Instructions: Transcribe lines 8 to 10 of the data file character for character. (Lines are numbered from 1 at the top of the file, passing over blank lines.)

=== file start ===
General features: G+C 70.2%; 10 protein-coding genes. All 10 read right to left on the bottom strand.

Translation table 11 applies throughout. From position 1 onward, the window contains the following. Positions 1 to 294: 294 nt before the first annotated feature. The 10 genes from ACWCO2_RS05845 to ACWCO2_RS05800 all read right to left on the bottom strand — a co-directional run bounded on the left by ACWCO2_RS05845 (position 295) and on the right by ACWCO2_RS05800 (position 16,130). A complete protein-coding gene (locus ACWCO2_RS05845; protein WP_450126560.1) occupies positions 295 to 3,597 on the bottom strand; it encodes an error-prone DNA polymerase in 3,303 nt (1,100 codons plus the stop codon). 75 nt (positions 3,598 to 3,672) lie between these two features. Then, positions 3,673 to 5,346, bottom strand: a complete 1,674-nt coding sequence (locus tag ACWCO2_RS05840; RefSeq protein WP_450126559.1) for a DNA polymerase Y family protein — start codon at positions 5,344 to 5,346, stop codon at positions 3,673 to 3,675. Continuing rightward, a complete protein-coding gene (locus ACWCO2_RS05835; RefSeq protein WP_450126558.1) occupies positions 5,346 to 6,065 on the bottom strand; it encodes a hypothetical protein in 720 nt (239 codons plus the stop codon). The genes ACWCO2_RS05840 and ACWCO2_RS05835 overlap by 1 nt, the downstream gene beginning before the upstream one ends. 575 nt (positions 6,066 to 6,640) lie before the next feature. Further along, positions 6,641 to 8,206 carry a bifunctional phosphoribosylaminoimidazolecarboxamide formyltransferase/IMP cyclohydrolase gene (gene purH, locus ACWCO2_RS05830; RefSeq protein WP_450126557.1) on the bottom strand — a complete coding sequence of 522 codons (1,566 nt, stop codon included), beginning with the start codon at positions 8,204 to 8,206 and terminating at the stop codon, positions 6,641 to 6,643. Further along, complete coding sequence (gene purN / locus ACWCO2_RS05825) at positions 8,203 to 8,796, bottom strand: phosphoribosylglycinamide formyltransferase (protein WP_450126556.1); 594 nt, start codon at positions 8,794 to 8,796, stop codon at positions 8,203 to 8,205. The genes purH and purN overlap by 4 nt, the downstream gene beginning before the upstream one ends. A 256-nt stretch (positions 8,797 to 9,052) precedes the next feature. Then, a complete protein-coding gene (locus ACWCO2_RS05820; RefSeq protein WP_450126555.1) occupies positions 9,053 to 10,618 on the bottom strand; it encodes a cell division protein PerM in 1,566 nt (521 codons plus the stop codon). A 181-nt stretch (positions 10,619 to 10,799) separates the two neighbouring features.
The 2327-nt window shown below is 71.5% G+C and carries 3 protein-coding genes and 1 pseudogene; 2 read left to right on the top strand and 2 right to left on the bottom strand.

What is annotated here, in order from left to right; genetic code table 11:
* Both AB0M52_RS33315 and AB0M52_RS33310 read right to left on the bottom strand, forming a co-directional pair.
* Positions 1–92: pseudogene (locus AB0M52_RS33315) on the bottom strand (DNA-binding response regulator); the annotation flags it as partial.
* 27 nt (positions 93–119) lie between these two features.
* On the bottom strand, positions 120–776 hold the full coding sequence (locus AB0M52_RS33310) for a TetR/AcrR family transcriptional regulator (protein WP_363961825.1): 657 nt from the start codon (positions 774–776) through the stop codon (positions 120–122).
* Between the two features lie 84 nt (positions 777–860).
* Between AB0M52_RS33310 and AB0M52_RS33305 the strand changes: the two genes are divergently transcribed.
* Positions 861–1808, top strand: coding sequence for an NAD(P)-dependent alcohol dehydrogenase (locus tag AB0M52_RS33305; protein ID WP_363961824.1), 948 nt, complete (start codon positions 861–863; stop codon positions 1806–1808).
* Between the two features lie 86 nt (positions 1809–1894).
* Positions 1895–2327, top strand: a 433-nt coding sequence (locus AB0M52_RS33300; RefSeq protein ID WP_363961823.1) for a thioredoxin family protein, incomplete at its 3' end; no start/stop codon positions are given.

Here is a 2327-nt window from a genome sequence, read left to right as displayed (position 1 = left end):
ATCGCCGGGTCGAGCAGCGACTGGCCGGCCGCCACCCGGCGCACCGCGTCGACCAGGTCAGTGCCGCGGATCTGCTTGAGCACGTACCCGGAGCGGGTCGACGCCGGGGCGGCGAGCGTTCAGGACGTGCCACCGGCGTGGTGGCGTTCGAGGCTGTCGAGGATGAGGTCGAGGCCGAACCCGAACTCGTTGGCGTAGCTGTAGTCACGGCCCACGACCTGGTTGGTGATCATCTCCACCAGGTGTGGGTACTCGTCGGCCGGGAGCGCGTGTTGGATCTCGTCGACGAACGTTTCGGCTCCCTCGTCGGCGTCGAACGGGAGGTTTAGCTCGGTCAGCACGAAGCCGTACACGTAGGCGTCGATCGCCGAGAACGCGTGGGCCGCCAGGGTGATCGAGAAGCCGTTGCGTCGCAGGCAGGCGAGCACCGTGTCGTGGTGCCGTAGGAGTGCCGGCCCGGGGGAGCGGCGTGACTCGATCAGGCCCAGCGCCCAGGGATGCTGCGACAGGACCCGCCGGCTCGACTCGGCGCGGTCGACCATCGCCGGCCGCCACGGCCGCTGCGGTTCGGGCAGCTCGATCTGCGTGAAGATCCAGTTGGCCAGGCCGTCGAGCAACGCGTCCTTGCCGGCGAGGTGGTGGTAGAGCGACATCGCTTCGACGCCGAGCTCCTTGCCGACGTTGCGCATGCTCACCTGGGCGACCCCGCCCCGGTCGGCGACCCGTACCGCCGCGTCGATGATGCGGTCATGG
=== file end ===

* On the bottom strand, positions 120–776 hold the full coding sequence (locus AB0M52_RS33310) for a TetR/AcrR family transcriptional regulator (protein WP_363961825.1): 657 nt from the start codon (positions 774–776) through the stop codon (positions 120–122).
* Between the two features lie 84 nt (positions 777–860).
* Between AB0M52_RS33310 and AB0M52_RS33305 the strand changes: the two genes are divergently transcribed.